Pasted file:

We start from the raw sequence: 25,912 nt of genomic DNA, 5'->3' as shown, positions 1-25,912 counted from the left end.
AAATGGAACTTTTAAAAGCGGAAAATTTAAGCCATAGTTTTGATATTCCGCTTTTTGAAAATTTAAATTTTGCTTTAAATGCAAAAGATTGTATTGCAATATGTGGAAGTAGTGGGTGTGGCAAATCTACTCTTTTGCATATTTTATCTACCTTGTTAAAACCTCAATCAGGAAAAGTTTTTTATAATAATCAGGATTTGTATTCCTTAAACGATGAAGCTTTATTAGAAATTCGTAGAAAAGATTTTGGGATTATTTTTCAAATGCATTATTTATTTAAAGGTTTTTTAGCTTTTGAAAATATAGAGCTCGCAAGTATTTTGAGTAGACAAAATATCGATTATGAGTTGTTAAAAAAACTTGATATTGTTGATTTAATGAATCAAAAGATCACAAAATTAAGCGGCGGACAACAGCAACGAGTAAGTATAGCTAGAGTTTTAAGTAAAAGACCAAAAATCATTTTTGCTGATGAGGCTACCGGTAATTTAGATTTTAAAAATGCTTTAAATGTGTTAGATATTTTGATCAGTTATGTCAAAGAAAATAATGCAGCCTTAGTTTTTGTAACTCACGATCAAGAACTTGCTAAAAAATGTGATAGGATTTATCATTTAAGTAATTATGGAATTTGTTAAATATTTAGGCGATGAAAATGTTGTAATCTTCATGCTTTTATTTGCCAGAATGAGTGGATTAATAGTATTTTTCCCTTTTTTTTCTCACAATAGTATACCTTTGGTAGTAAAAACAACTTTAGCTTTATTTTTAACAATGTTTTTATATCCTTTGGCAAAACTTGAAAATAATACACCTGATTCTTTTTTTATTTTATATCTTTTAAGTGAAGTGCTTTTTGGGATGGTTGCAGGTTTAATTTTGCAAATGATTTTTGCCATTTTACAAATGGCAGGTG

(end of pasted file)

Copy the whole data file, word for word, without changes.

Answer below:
We start from the raw sequence: 25,912 nt of genomic DNA, 5'->3' as shown, positions 1-25,912 counted from the left end.
AAATGGAACTTTTAAAAGCGGAAAATTTAAGCCATAGTTTTGATATTCCGCTTTTTGAAAATTTAAATTTTGCTTTAAATGCAAAAGATTGTATTGCAATATGTGGAAGTAGTGGGTGTGGCAAATCTACTCTTTTGCATATTTTATCTACCTTGTTAAAACCTCAATCAGGAAAAGTTTTTTATAATAATCAGGATTTGTATTCCTTAAACGATGAAGCTTTATTAGAAATTCGTAGAAAAGATTTTGGGATTATTTTTCAAATGCATTATTTATTTAAAGGTTTTTTAGCTTTTGAAAATATAGAGCTCGCAAGTATTTTGAGTAGACAAAATATCGATTATGAGTTGTTAAAAAAACTTGATATTGTTGATTTAATGAATCAAAAGATCACAAAATTAAGCGGCGGACAACAGCAACGAGTAAGTATAGCTAGAGTTTTAAGTAAAAGACCAAAAATCATTTTTGCTGATGAGGCTACCGGTAATTTAGATTTTAAAAATGCTTTAAATGTGTTAGATATTTTGATCAGTTATGTCAAAGAAAATAATGCAGCCTTAGTTTTTGTAACTCACGATCAAGAACTTGCTAAAAAATGTGATAGGATTTATCATTTAAGTAATTATGGAATTTGTTAAATATTTAGGCGATGAAAATGTTGTAATCTTCATGCTTTTATTTGCCAGAATGAGTGGATTAATAGTATTTTTCCCTTTTTTTTCTCACAATAGTATACCTTTGGTAGTAAAAACAACTTTAGCTTTATTTTTAACAATGTTTTTATATCCTTTGGCAAAACTTGAAAATAATACACCTGATTCTTTTTTTATTTTATATCTTTTAAGTGAAGTGCTTTTTGGGATGGTTGCAGGTTTAATTTTGCAAATGATTTTTGCCATTTTACAAATGGCAGGTG